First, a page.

Oct 1, 2018
Spotted lanternfly on Washington invasive species priority list

The adult spotted lanternfly is a sight to behold; its wings are a tapestry of inky spots and delicate stripes underscored with broad patches of bold crimson. Its plump body is reminiscent of a bumble bee or a cicada.

But Washington State Department of Agriculture’s (WSDA) Plant Protection entomologists see this colorful bug as a big threat to Washington’s tree fruit and grape industry. They are gearing up to try to block the road for this insidious hitchhiker and prevent fast-spreading infestations like those seen in Pennsylvania and Virginia.

WSDA’s Pest Program classifies the spotted lanternfly as a “target pest” in multiple pest surveys and earlier this month, the Washington Invasive Species Council added it to the likes of apple maggots, gypsy moths and brown marmorated stink bugs on its top priority species list.

A native of China, the spotted lanternfly first arrived in Pennsylvania in 2014 and quickly proved it is a pest to be reckoned with.

Entomologist Sven-Erik Spichiger spent a decade as Pennsylvania’s state entomologist before joining the WSDA Plant Protection team this year. He knows how bad the infestations can be from experience.

“When you’ve seen tens of thousands of spotted lanternflies on an apple tree during harvest, it will turn your head around,” Spichiger said.

He said from an insect scientist’s perspective, the lantern fly is fascinating.

“But for the public, one bug gets their attention. Imagine how they feel when they come out to their toddler’s swing set and find it coated with more than 200,000.”

The lanternfly spreads plant disease, weakens trees and threatens the country’s multi-billion dollar grape, orchard and logging industries.

And it’s just gross.

The spotted lanternfly lays eggs in non-descript gray globs that are difficult to detect on trees, rusty cans or park benches. It multiplies insidiously by the thousands and can overtake trees, and crops — even playground equipment – overnight.

Then there’s the “honey dew.” That’s entomologist talk for lanternfly urine. Lanternflies feed on sap and excrete sticky droplets of sugar-rich urine that rain down from infested trees so hard in some cases, people need rain coats to work in the area. The shellac of honey dew turns rancid over time and attracts swarms of bees, ants, and wasps. Finally, the coated understory becomes black with “sooty mold.”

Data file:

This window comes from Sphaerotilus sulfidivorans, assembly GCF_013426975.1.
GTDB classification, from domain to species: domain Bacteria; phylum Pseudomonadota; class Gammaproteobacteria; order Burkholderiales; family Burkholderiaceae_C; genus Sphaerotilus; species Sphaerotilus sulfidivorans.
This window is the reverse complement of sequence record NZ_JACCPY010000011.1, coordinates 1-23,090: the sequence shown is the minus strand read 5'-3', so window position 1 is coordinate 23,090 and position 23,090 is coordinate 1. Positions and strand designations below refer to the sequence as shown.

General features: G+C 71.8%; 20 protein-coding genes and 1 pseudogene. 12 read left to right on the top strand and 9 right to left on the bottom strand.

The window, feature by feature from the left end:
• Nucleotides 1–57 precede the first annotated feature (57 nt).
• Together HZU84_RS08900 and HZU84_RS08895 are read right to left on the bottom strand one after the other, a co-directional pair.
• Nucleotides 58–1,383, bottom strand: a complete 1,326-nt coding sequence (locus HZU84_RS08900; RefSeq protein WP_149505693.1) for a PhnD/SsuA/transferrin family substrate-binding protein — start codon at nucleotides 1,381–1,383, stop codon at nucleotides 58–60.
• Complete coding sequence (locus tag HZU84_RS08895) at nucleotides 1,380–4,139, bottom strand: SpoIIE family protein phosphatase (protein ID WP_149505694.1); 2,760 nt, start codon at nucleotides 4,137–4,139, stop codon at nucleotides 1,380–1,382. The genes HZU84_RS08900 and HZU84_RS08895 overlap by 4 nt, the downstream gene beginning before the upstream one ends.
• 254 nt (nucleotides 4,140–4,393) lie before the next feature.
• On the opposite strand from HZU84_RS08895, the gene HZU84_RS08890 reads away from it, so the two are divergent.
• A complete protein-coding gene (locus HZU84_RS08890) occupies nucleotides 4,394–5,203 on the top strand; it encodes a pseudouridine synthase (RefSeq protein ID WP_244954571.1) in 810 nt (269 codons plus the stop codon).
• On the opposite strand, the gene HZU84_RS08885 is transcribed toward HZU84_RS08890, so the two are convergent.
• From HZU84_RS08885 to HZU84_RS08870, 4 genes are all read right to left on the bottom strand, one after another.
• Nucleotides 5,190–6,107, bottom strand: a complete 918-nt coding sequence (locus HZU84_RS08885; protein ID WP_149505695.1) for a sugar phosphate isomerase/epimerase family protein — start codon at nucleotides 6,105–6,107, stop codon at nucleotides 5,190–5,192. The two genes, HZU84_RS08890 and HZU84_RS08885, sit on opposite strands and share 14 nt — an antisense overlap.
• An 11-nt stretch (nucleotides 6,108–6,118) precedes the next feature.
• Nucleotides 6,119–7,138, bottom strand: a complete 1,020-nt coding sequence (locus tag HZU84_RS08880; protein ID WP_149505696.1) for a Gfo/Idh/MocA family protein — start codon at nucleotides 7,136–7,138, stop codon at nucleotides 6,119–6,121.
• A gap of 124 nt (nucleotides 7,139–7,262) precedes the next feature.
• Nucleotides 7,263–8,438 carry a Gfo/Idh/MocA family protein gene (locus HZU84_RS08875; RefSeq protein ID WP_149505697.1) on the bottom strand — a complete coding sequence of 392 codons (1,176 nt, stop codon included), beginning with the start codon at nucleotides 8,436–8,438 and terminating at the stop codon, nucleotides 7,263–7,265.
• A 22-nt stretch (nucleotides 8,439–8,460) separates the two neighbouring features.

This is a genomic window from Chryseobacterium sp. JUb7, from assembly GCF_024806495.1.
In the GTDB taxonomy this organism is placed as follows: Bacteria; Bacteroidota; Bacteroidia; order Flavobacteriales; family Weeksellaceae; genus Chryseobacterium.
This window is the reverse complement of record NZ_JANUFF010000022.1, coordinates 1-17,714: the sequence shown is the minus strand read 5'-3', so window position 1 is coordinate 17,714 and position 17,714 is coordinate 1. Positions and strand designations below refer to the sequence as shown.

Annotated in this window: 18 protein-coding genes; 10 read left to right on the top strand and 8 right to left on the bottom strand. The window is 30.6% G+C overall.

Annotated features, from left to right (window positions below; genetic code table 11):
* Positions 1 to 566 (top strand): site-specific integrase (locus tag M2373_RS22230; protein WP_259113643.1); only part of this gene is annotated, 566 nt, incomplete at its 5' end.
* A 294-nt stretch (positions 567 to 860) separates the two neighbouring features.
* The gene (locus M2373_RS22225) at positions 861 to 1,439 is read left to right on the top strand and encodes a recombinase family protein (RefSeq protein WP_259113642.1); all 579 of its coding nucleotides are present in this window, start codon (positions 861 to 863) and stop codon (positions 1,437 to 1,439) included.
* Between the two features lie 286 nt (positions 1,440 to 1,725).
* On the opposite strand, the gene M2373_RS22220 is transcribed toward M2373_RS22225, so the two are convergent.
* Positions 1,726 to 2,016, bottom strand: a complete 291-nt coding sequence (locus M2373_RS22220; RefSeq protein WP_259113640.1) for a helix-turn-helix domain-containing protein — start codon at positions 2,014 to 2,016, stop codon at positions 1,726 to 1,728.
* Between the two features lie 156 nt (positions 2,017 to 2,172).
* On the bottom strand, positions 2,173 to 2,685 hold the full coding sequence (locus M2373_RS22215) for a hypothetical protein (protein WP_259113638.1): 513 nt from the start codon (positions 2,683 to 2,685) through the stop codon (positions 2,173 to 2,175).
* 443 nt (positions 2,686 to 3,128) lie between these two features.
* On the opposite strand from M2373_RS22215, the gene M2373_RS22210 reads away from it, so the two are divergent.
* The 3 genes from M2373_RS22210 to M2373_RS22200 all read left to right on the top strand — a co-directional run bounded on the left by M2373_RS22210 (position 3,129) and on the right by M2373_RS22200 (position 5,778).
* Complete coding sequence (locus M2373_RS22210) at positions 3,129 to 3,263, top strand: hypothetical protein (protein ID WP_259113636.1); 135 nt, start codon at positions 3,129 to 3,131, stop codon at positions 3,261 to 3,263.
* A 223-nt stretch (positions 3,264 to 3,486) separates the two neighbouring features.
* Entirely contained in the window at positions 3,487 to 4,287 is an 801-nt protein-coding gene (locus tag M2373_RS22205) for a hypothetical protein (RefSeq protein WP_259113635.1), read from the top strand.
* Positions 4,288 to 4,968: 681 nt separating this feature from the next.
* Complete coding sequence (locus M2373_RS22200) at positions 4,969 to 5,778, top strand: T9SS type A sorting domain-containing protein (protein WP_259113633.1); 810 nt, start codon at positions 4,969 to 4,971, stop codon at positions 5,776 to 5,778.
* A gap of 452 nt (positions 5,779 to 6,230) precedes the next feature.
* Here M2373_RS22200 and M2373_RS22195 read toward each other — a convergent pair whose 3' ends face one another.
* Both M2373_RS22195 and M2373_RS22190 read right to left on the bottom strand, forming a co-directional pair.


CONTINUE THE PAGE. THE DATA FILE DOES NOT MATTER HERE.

In Pennsylvania, the infestation continues to spread, despite more than $20 million poured into research and eradication efforts this year alone. Lanternflies have now invaded Virginia, New Jersey, and Delaware.

These prolific bugs suck sap from hardwood trees, grape vines and fruit trees but its favorite food is the Ailanthus tree or “tree of heaven.”  Spichiger says the tree of heaven – another invasive species – grows in disturbed areas such as vacant lots, highway medians and especially along railroad lines.

“Train tracks are lined with these trees,” he said, pointing out that one of the big concerns here in Washington is that this pest is an active hitchhiker.

“All it takes is a stiff wind to knock one of these into a rusty box car and the next week it’s on the West Coast,” Spichiger said. “There is a very high likelihood that this will continue spreading.”

Although there is plenty of reason for concern, Spichiger said there is also hope.

Treatments that combine host removal with pesticide applications have been shown to be effective on small infestations, he said.  And because of its distinctive appearance, engaging the public to help locate infestations can be effective.

“Control strategies work best when entomologists have ability to rapidly respond to the pest,” he said. “You can actually control lanternfly infestation using this strategy if you detect them early,” Spichiger said.

For more information about WSDA’s Pest Protection Program.

– Chris McGann, WSDA Communications





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